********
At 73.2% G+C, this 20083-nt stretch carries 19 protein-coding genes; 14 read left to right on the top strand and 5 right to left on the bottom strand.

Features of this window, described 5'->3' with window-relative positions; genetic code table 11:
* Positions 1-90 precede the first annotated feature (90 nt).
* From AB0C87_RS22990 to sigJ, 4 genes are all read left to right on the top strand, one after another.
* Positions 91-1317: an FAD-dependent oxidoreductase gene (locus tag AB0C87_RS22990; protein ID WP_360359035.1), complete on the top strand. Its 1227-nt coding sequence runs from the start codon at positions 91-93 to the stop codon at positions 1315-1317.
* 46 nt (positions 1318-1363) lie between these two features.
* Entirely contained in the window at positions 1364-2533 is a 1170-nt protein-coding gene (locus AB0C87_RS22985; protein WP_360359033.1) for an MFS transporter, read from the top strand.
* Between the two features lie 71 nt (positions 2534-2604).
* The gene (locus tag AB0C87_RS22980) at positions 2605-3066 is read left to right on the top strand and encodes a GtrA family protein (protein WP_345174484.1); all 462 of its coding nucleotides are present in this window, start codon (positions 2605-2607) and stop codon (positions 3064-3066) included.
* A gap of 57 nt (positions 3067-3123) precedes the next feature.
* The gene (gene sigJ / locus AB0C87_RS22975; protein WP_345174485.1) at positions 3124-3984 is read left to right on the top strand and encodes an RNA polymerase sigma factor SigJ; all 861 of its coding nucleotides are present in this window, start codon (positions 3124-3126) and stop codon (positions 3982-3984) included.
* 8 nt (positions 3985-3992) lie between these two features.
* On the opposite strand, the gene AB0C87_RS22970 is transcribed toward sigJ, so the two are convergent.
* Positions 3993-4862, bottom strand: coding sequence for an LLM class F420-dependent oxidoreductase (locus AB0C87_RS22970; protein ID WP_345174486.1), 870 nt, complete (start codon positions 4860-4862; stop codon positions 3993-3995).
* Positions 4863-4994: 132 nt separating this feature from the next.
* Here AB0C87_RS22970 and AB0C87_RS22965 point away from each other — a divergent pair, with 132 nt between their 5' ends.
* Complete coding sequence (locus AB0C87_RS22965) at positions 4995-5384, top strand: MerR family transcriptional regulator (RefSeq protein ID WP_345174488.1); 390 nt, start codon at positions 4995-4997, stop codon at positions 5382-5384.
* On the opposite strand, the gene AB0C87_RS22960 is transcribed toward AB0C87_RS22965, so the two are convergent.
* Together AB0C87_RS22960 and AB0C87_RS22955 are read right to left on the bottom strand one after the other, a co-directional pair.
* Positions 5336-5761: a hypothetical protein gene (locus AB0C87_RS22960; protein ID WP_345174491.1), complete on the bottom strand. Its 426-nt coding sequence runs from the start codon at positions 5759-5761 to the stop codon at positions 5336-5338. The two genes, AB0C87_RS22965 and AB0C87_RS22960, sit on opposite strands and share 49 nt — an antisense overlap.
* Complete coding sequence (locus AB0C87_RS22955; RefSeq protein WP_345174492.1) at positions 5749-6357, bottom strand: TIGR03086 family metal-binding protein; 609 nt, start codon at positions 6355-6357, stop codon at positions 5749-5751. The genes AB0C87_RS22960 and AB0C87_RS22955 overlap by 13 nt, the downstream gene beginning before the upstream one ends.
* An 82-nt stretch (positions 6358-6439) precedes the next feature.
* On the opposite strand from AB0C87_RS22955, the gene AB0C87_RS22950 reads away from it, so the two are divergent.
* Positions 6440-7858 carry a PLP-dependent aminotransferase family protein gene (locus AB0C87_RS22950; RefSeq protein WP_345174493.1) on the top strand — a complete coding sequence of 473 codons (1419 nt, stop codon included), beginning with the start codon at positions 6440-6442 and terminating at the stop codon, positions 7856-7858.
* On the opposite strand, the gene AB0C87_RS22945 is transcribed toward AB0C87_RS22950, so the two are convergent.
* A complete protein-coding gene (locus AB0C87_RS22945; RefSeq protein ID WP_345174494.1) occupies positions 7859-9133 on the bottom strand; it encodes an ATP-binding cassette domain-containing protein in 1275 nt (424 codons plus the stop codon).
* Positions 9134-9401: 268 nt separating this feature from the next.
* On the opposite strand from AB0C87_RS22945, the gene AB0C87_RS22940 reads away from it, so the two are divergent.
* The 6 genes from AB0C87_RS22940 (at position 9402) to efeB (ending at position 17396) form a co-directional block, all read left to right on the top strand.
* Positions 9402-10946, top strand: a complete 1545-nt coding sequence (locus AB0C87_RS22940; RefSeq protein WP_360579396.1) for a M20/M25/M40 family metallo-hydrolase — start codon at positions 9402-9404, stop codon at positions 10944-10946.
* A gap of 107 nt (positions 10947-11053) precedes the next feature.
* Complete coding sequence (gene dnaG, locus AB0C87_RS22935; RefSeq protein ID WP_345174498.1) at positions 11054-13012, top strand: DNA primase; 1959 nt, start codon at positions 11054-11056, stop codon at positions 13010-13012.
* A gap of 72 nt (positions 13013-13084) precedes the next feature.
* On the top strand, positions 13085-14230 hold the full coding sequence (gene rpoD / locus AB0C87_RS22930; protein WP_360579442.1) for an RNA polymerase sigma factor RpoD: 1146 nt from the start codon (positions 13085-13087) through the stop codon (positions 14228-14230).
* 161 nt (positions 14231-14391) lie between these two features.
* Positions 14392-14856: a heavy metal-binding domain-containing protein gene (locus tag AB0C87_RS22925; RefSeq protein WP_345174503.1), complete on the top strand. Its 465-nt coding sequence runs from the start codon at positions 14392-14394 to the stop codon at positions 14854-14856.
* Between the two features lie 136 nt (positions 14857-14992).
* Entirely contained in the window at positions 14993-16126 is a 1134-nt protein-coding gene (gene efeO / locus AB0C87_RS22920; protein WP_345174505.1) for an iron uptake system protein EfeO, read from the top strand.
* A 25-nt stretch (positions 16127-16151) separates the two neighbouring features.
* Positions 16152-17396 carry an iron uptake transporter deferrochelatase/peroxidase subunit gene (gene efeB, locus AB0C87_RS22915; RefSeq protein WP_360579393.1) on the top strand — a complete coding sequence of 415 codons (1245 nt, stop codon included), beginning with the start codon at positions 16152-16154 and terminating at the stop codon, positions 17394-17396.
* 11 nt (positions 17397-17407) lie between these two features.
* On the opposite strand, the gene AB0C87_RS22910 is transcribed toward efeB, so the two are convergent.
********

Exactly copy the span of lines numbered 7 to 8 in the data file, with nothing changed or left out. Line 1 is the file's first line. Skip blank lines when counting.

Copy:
* Entirely contained in the window at positions 1364-2533 is a 1170-nt protein-coding gene (locus AB0C87_RS22985; protein WP_360359033.1) for an MFS transporter, read from the top strand.
* Between the two features lie 71 nt (positions 2534-2604).